Vibrational spectral studies and crystal analysis of coordination complexes
Degree GrantorUniversity of Canterbury
Degree NameMaster of Science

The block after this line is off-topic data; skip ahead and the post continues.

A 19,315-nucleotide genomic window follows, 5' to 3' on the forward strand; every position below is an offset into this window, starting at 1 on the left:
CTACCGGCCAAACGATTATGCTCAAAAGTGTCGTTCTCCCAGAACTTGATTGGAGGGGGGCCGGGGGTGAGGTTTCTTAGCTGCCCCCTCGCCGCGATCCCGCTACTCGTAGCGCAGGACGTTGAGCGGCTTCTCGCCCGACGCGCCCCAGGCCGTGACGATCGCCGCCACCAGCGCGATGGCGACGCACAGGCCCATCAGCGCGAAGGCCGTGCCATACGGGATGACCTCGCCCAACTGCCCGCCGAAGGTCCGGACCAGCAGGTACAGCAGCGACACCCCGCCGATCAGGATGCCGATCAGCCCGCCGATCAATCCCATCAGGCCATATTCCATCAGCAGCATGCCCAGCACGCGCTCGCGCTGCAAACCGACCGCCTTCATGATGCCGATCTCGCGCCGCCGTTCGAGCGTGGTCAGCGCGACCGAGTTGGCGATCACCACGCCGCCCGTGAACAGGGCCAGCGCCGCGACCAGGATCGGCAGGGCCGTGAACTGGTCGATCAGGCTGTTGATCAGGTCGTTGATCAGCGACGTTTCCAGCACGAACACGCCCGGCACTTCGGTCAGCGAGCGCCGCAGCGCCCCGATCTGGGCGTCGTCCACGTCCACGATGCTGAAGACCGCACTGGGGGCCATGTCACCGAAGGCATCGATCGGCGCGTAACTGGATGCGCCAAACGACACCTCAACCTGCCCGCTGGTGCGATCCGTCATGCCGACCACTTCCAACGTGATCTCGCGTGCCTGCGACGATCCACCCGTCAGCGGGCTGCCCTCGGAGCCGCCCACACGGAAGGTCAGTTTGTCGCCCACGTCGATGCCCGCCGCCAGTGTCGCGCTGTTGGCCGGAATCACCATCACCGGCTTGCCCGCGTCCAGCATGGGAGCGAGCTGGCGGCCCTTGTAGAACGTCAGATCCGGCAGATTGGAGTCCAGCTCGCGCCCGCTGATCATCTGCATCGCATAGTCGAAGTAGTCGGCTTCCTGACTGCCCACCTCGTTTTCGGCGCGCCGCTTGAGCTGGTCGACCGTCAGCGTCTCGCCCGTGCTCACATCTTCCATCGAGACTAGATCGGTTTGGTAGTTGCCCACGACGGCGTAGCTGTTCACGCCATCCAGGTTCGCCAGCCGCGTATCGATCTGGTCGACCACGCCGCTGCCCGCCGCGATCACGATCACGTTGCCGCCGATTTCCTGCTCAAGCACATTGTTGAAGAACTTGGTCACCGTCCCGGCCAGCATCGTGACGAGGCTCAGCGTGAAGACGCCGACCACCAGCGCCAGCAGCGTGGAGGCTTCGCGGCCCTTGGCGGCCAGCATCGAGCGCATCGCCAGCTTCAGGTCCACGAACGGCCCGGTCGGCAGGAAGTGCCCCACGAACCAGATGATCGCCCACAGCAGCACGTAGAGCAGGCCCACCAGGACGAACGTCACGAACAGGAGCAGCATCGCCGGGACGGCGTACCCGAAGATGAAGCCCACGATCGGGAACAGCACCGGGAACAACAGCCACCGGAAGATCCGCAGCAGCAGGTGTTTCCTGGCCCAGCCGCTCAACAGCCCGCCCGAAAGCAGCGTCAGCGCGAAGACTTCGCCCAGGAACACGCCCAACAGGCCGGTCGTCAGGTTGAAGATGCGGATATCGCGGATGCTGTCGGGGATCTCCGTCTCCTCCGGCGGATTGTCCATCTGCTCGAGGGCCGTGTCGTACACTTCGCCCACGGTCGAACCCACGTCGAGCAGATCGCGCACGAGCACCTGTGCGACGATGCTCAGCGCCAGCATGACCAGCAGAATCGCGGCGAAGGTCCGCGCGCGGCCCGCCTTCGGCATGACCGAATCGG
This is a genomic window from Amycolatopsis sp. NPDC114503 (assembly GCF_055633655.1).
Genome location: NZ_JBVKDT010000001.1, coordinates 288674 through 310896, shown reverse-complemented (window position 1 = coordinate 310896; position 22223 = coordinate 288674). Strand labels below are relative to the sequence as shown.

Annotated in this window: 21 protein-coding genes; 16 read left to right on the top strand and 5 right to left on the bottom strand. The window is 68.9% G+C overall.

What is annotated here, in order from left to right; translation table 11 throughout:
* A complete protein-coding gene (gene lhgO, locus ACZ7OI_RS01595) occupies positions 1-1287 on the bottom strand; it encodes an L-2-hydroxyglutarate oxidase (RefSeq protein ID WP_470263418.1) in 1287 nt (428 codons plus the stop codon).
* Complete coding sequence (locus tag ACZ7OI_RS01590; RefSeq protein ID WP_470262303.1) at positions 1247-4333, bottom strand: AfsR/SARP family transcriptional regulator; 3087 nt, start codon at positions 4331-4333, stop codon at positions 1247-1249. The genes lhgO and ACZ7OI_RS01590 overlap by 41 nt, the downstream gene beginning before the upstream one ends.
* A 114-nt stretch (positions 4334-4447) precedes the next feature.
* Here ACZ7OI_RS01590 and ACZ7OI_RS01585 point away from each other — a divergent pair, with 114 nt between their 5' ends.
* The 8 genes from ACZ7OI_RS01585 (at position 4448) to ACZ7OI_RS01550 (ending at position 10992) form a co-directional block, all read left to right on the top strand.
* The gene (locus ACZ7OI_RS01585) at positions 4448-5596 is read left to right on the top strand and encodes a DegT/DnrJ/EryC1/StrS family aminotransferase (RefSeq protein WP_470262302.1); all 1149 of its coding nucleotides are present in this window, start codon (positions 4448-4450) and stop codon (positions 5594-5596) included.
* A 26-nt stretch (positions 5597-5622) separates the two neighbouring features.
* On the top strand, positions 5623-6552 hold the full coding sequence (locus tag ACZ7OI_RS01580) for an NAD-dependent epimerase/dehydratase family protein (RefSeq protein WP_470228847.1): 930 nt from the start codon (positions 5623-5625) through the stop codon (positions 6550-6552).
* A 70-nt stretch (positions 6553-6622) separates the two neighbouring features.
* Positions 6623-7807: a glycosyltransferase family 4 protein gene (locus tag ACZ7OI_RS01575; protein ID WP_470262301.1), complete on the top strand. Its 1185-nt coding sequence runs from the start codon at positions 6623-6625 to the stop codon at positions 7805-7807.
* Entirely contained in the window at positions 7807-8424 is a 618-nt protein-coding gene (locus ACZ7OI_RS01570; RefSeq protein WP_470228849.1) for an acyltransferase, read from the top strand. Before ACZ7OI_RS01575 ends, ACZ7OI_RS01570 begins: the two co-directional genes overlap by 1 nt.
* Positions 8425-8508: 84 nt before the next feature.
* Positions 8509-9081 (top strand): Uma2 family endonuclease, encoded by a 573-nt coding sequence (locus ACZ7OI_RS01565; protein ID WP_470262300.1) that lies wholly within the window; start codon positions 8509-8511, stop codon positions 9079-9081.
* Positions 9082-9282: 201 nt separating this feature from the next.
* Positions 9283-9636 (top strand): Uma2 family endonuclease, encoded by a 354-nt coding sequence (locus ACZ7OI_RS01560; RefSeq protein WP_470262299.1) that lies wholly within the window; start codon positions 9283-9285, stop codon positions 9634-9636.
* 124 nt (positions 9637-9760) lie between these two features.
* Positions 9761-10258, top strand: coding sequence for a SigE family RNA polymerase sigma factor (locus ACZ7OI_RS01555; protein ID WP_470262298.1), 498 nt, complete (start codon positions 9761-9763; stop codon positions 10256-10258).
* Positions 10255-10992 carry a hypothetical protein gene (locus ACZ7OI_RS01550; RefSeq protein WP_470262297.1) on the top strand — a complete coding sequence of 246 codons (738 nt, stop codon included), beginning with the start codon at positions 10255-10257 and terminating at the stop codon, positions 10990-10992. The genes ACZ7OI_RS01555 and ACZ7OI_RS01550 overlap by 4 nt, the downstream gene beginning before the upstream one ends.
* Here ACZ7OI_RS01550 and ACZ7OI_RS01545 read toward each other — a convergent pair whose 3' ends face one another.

There are many physical or physico-chemical methods available for studying the various properties of chemical compounds. These methods can be conveniently classified into classes which are determined by the purpose of the investigation. Those used to elucidate molecular structure fall into two classes. The first, which includes x-ray, neutron, and electron diffraction yields detailed information about the whole structure of the molecule. These techniques introduce a metrical element into the understanding of the complex, revealing the lengths of the chemical bonds, the angles between them, and other structural details such as the various forms of isomerism in the topological and conformational arrangements of polydentate ligands about the metal centre. The second gives fragmentary information concerning individual bonds of a particular group of atoms in the molecule. This class includes optical rotatory dispersion, circular dichrosism, the measurement of electric and magnetic moments, and various kinds of spectroscopy of the region ranging from microwave to ultraviolet. The last two groups should yield information mostly in the area of the electronic structure of the molecule. The last group covers vibrational spectroscopy which originates in the vibrations of the nuclei constituting a molecule. Vibrational spectra are observed both as infrared and Raman spectra, and the frequencies of the vibrational transitions are determined by the masses of the constituent atoms, the molecular geometry and the interatomic forces. The intensities of infrared and Raman spectra are related to the changes in dipole moment and polarisability, respectively. Attempts have been made to analyse the vibrational spectra quantitatively. Though there has been some success, work on many aspects (such as intensity in relation to bonding) is sparse. Nevertheless, the understanding of the molecular and the electronic structure of some molecules can be much extended by employing a combination of methods. This thesis consists of two main sections. The first describes the vibrational spectral studies of diarsine complexes. Most of the spectral work is centred around the low infrared frequency region. Raman spectra of two complexes are reported and characterised by their metal-ligand sensitive absorptions. The frequencies of these assignments are used to calculate the frequencies of the infrared active metal-ligand vibrations. The frequencies assigned to the metal-ligand vibration of diarsine complexes are analysed in terms of the change in electronic configuration of the transition element. It is hoped that the inferences obtained from the vibrational may elucidate the bonding in these complexes. These results are checked against those derived from the data given in x-ray and electron spin resonance (e.s.r.) spectral studies. The second main section gives a description of the crystal and the molecular structure of cobalt triethylenetetramine glycinato dichloride, 𝚫-𝛃2'-(RS)-(Co(trien)(gly)) Cl2.H2O. It belongs to a series of cobalt(III) polyamino compounds containing asymmetric nitrogen centres. These polyamino complexes can display various forms of isomerism in their topological and confrontational arrangements. The reasons for the study of this particular complex are many, and are given in the Introduction to Crystal Studies. However, the primary reason is that precise molecular geometry is of great importance as a check on the predicted molecular geometry derived from energy minimisation techniques.